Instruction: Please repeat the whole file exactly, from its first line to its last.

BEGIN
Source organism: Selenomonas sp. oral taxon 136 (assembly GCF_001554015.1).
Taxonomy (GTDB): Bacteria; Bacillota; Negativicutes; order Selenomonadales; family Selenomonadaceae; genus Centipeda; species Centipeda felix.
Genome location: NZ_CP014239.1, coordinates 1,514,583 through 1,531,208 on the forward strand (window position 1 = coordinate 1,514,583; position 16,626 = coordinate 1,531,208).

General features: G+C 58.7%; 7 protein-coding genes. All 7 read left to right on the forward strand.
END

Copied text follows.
Source organism: Selenomonas sp. oral taxon 136 (assembly GCF_001554015.1).
Taxonomy (GTDB): Bacteria; Bacillota; Negativicutes; order Selenomonadales; family Selenomonadaceae; genus Centipeda; species Centipeda felix.
Genome location: NZ_CP014239.1, coordinates 1,514,583 through 1,531,208 on the forward strand (window position 1 = coordinate 1,514,583; position 16,626 = coordinate 1,531,208).

General features: G+C 58.7%; 7 protein-coding genes. All 7 read left to right on the forward strand.